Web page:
I then began to research why this was and came up with some very interesting data. Progesterone aids in the retention of zinc and potassium in our cells. Zinc and potassium allow the thyroid hormone to enter the cell and then to be converted to the active form known as T3. Further, progesterone facilitates the action of thyroid hormone according to Dr. Ward Dean, M.D. Estrogen has been known to be an antagonist to thyroid hormone according to Dr. David Watts of Trace Elements Inc. Progesterone is an antagonist to estrogen. This would mean that if progesterone is low, estrogen would automatically be suppressing thyroid function. Balancing estrogen and progesterone would allow the progesterone to do its job in restoring and normalizing thyroid function. Estrogen is known to interfere with thyroid hormone and increase fat storage. Progesterone has been known to do the opposite. It aids thyroid action and encourages the use of fat for energy. Low thyroid women also tend to gain weight on the thighs and hips. This seems to be due to the effects of estrogen. Progesterone reverses this tendency. Estrogen is also associated with copper. Copper is required for the synthesis and release of estrogen and also forms enzymes in the liver which help to break down left over estrogen into harmless substances. Estrogen can cause copper retention if zinc or progesterone levels are too low. Copper has been found to be an antagonist to thyroid hormone. In The Textbook of Medical Physiology by Guyton, calcium is cited as an antagonist to allowing thyroid hormone to enter the cell. Watts has observed that abnormally elevated calcium levels in the tissue correlate with elevated copper. It appears that calcium and copper can elevate together and then block the effects of thyroid hormone.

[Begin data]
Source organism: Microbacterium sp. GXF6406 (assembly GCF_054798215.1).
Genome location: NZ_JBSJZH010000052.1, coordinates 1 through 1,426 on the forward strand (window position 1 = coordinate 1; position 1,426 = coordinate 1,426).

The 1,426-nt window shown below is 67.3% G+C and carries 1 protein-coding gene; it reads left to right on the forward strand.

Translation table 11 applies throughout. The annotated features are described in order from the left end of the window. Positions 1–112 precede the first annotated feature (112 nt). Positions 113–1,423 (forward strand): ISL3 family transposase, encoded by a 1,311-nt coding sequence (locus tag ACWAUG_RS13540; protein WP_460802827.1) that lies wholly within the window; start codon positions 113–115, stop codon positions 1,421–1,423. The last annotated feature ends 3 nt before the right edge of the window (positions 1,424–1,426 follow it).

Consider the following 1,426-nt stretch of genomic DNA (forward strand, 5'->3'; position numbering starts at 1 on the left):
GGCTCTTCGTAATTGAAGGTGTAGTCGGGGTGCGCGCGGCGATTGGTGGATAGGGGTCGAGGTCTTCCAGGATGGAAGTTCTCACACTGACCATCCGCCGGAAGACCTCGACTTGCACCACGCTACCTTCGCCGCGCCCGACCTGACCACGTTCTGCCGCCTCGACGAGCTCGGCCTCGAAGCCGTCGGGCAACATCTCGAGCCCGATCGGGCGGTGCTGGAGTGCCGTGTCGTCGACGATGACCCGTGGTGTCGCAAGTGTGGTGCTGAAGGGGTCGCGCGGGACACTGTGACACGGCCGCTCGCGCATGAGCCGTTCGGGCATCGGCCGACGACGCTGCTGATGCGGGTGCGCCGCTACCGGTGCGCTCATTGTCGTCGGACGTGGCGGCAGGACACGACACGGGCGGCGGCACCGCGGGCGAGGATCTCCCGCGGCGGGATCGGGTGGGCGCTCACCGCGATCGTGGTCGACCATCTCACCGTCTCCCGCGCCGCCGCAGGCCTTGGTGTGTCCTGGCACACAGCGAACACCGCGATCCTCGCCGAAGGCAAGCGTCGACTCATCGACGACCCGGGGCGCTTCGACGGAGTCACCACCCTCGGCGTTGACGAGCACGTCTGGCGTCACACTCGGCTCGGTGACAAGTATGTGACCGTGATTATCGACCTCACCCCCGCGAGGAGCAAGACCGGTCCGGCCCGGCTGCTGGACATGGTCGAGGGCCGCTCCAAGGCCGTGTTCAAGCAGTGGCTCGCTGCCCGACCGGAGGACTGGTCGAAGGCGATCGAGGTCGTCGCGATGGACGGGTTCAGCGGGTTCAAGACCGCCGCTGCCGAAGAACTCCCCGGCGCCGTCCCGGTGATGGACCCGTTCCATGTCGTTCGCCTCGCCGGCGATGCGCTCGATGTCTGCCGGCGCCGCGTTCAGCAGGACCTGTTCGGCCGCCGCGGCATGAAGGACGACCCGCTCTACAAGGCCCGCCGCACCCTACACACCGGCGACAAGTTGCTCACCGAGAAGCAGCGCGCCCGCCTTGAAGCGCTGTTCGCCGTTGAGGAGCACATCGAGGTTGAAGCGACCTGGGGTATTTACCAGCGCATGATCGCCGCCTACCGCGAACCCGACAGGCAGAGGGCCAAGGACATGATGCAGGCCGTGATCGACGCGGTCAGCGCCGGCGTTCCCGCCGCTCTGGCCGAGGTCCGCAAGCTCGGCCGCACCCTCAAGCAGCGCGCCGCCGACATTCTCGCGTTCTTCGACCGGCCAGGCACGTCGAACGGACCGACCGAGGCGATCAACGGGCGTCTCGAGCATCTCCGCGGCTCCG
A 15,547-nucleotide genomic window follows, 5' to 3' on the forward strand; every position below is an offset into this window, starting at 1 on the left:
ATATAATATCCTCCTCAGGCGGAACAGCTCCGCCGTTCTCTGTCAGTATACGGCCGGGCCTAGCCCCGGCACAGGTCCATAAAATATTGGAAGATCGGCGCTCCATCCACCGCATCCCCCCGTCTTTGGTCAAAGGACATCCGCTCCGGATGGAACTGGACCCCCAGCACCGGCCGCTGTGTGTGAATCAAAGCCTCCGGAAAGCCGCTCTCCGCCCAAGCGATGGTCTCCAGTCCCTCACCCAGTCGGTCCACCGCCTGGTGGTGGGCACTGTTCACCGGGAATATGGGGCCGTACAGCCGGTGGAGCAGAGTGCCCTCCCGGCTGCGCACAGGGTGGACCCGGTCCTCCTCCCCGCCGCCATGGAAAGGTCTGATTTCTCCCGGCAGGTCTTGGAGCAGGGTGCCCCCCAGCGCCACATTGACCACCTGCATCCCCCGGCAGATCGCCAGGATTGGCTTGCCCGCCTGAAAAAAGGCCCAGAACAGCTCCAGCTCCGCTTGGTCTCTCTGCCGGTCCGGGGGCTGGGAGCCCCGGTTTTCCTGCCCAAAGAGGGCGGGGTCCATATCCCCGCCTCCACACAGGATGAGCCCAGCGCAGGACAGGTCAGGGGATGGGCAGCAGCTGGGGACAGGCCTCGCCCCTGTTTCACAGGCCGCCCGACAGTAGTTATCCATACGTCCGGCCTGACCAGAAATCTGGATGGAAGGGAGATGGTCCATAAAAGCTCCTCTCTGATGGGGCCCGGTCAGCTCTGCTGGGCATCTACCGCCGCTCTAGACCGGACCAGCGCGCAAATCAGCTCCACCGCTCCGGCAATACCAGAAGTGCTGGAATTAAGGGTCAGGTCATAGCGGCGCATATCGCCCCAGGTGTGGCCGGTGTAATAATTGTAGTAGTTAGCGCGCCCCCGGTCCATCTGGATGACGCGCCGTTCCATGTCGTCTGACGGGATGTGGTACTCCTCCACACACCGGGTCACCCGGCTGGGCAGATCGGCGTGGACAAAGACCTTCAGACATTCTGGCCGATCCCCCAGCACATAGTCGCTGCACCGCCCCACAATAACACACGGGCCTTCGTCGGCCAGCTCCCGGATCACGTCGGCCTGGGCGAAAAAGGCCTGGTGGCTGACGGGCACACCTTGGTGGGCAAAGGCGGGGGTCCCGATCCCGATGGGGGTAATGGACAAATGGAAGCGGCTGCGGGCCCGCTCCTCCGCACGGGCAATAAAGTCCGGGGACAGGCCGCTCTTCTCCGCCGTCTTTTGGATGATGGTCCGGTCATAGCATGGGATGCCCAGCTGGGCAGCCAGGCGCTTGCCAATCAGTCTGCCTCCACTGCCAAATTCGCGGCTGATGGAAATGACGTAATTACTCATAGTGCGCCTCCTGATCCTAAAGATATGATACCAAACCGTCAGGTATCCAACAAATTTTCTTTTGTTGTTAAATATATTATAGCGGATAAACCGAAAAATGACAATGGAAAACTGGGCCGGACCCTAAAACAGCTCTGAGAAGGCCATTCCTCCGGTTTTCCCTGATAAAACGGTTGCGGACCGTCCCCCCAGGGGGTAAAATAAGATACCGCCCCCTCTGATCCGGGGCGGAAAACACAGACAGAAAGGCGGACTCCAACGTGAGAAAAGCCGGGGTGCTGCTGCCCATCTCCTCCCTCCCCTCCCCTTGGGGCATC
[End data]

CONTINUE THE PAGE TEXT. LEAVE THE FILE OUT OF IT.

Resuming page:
Progesterone appears to reverse this action which is why it works. Proper levels of progesterone appear to be the key. Some women achieve normal test results and symptomatic improvement with only 1/16?1/8 of a tsp of the cream? This is a very low dose. In others, high doses of the cream as well as oral use of the oil is needed to get the result.
Once thyroxin is made it goes to the liver. Some of it is set aside as reserve.This is called reserve T4.The body puts some in reserve for times of illness or stress. In the liver, it is changed to T3. T3 is actually the hormone the body will later use.
After achieving a correct progesterone level per the testing, it is important to try to get the body to manufacture its own progesterone without the aid of any substance that the body can cheat with. A special line of vitamin formulas have just been developed that help the body to begin to make its own progesterone again. These, however, do not always work immediately. It may take years for the body to begin to manufacture enough on its own again. It is also possible that it may never happen. However, every attempt must be made to get the body back into its own groove again. I can definitely say that the progesterone program brings about a very substantial improvement in thyroid function. Just as much as the original thyroid protocol. Both are needed in order to improve thyroid function. As a rule, we begin with our original thyroid protocol and then graduate to the progesterone program. We have had cases where the morning body temperatures were as low as a 95 to 96 degree range, yet blood tests showed no thyroid problems.
Michael Biamonte holds a Doctorate of Nutripathy, and is a New York State certified Clinical Nutritionist. He is a professional member of the International and American Association of Clinical Nutritionists,The American College of Nutrition and is a member of the Scientific Advisory Board for the Clinical Nutrition Certification Board. He is listed in “The Directory of Distinguished Americans” for his research in Nutrition and Physiology.